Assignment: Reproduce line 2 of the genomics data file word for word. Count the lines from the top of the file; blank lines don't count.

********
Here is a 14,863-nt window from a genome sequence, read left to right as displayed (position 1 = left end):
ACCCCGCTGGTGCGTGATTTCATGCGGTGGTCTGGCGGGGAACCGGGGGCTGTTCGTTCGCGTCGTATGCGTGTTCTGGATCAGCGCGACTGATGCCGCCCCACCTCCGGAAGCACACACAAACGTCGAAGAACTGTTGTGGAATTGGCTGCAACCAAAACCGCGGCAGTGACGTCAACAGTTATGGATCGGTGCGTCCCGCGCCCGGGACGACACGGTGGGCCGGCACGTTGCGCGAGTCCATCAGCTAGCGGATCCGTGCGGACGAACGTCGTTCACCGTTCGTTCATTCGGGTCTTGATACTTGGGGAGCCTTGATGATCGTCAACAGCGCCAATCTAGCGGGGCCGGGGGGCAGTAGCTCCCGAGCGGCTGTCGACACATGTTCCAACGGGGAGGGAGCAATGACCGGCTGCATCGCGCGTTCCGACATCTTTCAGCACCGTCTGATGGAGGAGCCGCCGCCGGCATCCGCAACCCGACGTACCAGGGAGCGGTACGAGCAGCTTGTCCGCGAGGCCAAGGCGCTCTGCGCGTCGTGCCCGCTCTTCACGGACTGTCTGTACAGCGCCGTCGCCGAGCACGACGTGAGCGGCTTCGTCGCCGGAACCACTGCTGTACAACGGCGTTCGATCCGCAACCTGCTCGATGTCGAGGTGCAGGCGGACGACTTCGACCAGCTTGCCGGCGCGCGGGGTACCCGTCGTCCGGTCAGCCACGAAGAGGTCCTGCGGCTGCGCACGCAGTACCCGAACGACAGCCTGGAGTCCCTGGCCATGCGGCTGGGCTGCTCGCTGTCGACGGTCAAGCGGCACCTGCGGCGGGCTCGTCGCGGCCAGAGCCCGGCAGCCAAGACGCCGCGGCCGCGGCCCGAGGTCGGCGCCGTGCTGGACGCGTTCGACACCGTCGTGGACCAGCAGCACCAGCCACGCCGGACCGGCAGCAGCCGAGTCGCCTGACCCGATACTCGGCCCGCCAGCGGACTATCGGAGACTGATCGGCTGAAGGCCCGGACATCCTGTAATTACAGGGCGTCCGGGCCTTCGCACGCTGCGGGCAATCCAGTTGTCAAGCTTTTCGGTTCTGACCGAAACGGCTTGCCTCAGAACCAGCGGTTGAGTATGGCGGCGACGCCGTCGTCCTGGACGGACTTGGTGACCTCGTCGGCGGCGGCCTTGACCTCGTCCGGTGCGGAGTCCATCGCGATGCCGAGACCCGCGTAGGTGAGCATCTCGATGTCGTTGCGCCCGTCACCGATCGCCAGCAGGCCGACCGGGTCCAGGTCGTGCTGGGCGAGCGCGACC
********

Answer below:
ACCCCGCTGGTGCGTGATTTCATGCGGTGGTCTGGCGGGGAACCGGGGGCTGTTCGTTCGCGTCGTATGCGTGTTCTGGATCAGCGCGACTGATGCCGCCCCACCTCCGGAAGCACACACAAACGTCGAAGAACTGTTGTGGAATTGGCTGCAACCAAAACCGCGGCAGTGACGTCAACAGTTATGGATCGGTGCGTCCCGCGCCCGGGACGACACGGTGGGCCGGCACGTTGCGCGAGTCCATCAGCTAGCGGATCCGTGCGGACGAACGTCGTTCACCGTTCGTTCATTCGGGTCTTGATACTTGGGGAGCCTTGATGATCGTCAACAGCGCCAATCTAGCGGGGCCGGGGGGCAGTAGCTCCCGAGCGGCTGTCGACACATGTTCCAACGGGGAGGGAGCAATGACCGGCTGCATCGCGCGTTCCGACATCTTTCAGCACCGTCTGATGGAGGAGCCGCCGCCGGCATCCGCAACCCGACGTACCAGGGAGCGGTACGAGCAGCTTGTCCGCGAGGCCAAGGCGCTCTGCGCGTCGTGCCCGCTCTTCACGGACTGTCTGTACAGCGCCGTCGCCGAGCACGACGTGAGCGGCTTCGTCGCCGGAACCACTGCTGTACAACGGCGTTCGATCCGCAACCTGCTCGATGTCGAGGTGCAGGCGGACGACTTCGACCAGCTTGCCGGCGCGCGGGGTACCCGTCGTCCGGTCAGCCACGAAGAGGTCCTGCGGCTGCGCACGCAGTACCCGAACGACAGCCTGGAGTCCCTGGCCATGCGGCTGGGCTGCTCGCTGTCGACGGTCAAGCGGCACCTGCGGCGGGCTCGTCGCGGCCAGAGCCCGGCAGCCAAGACGCCGCGGCCGCGGCCCGAGGTCGGCGCCGTGCTGGACGCGTTCGACACCGTCGTGGACCAGCAGCACCAGCCACGCCGGACCGGCAGCAGCCGAGTCGCCTGACCCGATACTCGGCCCGCCAGCGGACTATCGGAGACTGATCGGCTGAAGGCCCGGACATCCTGTAATTACAGGGCGTCCGGGCCTTCGCACGCTGCGGGCAATCCAGTTGTCAAGCTTTTCGGTTCTGACCGAAACGGCTTGCCTCAGAACCAGCGGTTGAGTATGGCGGCGACGCCGTCGTCCTGGACGGACTTGGTGACCTCGTCGGCGGCGGCCTTGACCTCGTCCGGTGCGGAGTCCATCGCGATGCCGAGACCCGCGTAGGTGAGCATCTCGATGTCGTTGCGCCCGTCACCGATCGCCAGCAGGCCGACCGGGTCCAGGTCGTGCTGGGCGAGCGCGACC